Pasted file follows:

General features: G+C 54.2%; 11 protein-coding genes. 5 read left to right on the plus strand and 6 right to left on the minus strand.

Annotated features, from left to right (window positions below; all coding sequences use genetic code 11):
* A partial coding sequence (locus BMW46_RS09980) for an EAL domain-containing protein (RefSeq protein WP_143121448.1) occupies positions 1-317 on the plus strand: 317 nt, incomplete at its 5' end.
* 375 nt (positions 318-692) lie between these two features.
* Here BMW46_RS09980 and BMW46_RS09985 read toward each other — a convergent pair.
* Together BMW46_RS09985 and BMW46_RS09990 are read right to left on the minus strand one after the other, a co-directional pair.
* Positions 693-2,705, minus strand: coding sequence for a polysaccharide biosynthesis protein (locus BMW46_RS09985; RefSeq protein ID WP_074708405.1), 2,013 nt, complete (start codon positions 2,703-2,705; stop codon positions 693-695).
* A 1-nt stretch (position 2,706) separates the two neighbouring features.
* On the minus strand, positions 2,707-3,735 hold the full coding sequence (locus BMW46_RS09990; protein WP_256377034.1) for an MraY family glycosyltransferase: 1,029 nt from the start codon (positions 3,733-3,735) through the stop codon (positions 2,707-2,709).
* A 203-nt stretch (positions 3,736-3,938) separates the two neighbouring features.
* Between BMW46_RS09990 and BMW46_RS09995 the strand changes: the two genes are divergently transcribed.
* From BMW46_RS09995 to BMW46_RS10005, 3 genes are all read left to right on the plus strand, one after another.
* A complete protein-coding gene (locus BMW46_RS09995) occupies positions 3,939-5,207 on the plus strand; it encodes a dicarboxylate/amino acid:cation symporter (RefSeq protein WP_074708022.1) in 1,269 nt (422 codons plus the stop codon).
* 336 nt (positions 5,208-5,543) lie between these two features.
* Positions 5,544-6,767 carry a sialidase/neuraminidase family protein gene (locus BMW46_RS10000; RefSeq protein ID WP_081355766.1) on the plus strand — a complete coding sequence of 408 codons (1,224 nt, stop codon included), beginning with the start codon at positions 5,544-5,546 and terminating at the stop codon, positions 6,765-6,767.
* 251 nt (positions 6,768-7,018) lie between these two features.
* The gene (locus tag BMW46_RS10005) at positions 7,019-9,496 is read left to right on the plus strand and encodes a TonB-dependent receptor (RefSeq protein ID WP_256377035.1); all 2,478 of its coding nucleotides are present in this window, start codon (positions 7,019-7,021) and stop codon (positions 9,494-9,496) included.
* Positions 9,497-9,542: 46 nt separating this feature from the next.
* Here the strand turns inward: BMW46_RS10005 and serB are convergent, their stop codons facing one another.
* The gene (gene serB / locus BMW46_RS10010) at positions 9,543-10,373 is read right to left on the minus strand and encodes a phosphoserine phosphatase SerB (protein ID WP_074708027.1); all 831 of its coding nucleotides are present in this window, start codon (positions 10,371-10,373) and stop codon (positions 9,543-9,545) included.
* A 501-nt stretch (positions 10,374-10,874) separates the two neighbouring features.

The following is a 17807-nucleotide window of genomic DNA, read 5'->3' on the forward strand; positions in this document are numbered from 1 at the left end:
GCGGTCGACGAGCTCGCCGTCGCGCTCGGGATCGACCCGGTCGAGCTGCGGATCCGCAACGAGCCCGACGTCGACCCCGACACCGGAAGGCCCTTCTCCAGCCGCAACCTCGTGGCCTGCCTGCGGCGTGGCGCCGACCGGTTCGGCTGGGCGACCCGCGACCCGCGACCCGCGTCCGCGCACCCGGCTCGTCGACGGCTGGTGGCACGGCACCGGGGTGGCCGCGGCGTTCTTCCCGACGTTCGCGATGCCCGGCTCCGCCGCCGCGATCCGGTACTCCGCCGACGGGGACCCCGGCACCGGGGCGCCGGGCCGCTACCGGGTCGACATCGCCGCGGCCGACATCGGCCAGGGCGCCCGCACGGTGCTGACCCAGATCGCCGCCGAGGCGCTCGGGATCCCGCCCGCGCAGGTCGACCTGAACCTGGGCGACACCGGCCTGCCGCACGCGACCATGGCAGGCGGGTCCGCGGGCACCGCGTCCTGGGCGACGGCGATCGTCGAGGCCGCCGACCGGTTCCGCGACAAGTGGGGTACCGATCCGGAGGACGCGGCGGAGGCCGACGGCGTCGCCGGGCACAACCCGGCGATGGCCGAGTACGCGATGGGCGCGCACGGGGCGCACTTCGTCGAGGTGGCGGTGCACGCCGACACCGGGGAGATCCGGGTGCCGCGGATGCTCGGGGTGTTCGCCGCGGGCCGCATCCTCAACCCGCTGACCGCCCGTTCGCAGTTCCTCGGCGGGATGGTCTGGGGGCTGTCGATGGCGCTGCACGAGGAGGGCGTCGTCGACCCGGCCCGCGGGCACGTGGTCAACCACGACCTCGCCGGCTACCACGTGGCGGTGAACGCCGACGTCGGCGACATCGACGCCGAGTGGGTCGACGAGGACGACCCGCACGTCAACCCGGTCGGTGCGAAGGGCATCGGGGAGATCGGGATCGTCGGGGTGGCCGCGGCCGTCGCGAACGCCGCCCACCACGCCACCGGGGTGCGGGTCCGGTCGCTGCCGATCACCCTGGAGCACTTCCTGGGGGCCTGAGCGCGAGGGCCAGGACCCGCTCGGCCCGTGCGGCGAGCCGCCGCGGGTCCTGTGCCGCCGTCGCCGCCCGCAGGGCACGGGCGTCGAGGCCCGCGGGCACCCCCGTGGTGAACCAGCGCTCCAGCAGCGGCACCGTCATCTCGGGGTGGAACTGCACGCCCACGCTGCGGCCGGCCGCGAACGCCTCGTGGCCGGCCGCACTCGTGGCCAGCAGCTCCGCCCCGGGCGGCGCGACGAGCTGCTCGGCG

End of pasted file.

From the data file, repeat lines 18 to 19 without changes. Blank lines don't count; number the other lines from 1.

* Positions 9,497-9,542: 46 nt separating this feature from the next.
* Here the strand turns inward: BMW46_RS10005 and serB are convergent, their stop codons facing one another.